Obsessive Compulsive Disorder

BDD has many similarities to OCD, most notably prominent obsessions and repetitive behaviors. BDD has been considered to be an obsessive-compulsive spectrum disorder (Hollander 1993 McElroy et al. 1994), and it is probably more closely related to OCD than to the somatoform disorders with which it is classified. In a study that compared BDD and OCD, the disorders were similar in terms of sex ratio, illness severity, course of illness, and comorbidity (Phillips et al. 1998b). In addition, two neuropsycho-logical studies found that BDD patients had deficits similar to those reported for OCD (Deckersbach et al. 2000 Hanes 1998), although BDD and OCD patients were directly compared in only one of the studies (Hanes 1998). However, the study comparing OCD and BDD found that BDD patients were less likely to be married, had poorer insight, and were more likely to have had suicidal ideation or made a suicide attempt because of their disorder (Phillips et al. 1998b). They also had earlier onset...

Neuropsychiatric Applications

Emotional dysregulation is especially prominent in Anxiety and Mood Disorders. Patients with various .Anxiety Disorders have been scanned during symptom provocation to elucidate the pathophysiology of anxiety. Metabolic abnormalities in the orbitofrontal cortex, the cingulate, and the caudate nucleus have been noted in Obsessive-Compulsive Disorder (Rauch & Shin, 1997). For other Anxiety Disorders, findings are mixed although the anterior paralimbic cortex and the amygdala region have been implicated, particularly in Posttraumatic Stress Disorder (Rauch & Shin, 1997), and Social Phobia (Tillfors et al., 2001). The amygdala region may be a common site of action for behavioral and pharmacological treatments of Social Phobia (Furmark et al., 2002).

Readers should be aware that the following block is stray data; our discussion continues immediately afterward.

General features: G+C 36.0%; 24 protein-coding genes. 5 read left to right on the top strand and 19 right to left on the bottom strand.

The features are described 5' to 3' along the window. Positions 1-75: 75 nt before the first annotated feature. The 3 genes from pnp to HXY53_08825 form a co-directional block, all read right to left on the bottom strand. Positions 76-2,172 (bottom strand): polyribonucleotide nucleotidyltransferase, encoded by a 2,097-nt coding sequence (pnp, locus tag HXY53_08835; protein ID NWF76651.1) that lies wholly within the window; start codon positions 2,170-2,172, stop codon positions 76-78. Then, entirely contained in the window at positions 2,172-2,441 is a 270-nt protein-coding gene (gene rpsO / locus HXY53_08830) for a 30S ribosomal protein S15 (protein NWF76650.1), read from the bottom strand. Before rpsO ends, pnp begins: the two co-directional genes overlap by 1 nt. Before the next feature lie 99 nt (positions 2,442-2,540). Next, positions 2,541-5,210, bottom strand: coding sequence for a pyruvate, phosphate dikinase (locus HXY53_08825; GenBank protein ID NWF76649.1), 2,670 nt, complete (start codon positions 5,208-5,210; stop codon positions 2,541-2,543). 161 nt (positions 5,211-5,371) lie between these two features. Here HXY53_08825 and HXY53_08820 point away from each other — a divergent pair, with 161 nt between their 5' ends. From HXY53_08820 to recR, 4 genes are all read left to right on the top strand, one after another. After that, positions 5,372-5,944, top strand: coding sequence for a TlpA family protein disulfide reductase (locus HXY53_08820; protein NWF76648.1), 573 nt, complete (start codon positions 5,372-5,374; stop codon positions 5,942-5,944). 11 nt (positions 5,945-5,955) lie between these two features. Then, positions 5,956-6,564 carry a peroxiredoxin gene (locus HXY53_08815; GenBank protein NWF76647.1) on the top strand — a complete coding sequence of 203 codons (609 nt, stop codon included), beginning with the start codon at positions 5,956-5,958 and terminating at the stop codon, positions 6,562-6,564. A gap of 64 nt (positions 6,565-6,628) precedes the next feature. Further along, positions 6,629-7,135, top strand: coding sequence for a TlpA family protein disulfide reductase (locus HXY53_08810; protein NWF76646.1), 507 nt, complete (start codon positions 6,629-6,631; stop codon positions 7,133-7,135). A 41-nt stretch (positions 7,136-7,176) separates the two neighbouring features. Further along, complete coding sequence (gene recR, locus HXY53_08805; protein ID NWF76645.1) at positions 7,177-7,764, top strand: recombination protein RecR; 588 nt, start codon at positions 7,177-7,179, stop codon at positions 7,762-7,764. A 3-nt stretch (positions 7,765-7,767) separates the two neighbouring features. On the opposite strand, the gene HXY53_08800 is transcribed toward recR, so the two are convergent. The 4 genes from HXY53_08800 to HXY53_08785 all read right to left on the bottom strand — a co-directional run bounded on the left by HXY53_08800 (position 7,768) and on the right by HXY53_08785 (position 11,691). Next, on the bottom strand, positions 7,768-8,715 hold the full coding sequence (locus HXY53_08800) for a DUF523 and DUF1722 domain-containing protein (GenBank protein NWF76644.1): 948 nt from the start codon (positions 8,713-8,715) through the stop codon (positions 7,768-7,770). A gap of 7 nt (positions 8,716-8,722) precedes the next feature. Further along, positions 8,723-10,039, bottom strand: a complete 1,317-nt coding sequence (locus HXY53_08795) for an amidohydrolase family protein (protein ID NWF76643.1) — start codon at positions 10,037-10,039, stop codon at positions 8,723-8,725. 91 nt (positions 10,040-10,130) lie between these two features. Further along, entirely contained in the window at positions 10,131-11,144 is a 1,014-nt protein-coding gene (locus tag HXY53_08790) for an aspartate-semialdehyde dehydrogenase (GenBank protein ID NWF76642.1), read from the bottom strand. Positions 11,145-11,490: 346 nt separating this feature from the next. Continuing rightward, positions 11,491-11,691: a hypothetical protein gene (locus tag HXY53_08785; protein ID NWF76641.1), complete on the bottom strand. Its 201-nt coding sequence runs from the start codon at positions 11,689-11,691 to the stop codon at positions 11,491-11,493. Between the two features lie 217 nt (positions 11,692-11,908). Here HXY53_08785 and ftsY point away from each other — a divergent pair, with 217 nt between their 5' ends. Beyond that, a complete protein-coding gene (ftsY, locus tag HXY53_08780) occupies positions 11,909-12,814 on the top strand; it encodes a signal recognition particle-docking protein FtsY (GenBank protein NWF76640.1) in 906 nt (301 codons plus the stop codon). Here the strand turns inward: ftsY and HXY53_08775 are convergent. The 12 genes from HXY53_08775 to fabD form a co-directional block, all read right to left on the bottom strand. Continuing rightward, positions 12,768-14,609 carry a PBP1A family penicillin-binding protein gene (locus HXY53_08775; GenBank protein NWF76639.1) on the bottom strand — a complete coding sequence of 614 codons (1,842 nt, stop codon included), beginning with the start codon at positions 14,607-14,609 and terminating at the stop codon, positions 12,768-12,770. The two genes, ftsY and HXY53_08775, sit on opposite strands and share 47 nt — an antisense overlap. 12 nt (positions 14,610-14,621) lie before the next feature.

Neuroscience Perspectives

There are significant genetic contributions to anxiety (Plomin, DeFries, McClearn, & Rutter, 1997). Twin studies have shown heritability in children for a dimension of fear-fulness called behavioral inhibition, as well as shyness, and in adults for the personality characteristics of neuroticism. Behavioral inhibition before 1 year of age is associated with an increased cortisol and heart rate response (Kagan, 1997) consistent with the setting of lower thresholds for stress response system activation previously noted. However, twin studies also show a significant role for the environment (e.g., a proportion of behaviorally inhibited infants improve by age seven, whereas some noninhibited infants acquire this response at age seven).

Ultrapositivistic Psychopharmacology Era 1970present

With the recognition that one of the main targets of these agents were recently characterized dopamine systems of the brain (Arvid Carlsson, 2001, Nobel Prize in 2000), and the discovery of the various receptor molecules for dopamine transmitters, the specificity and potency of antipsychotics were honed by creative pharmacologists such as Paul Janssen in Belgium (discoverer of haloperidol, or Haldol, and also risperidone, or Risperdal). This led to our current array of atypical antipsychotics (Chapter 10), which can also alleviate some of the negative symptoms of schizophrenia (the anhedonic flattening of affect, the social isolation, and cognitive impairments often characterized as formal thought disorders ). These newer drugs also have the advantage of few troublesome long-term side effects such as motor dyskinesias that consistently emerged after long-term treatment with the earlier, more potent anti-dopaminergic antipsychotics. Within a few years of the discovery of...

Separation Distressanxiety

The literature on childhood anxiety has recently emphasized the important influence of temperament factors (Kagan, Resnick, Clarke, Snidman, & Garcia-Coll, 1984) in this area. It has been found that the incidence of childhood anxiety disorders is greater in children who exhibit the temperamental characteristic of behavioral inhibition (Bie-derman et al., 1990). This characteristic, described as the tendency to withdraw from novel or social situations, may be related to separation anxiety.

Other Anxiety Disorders Definitions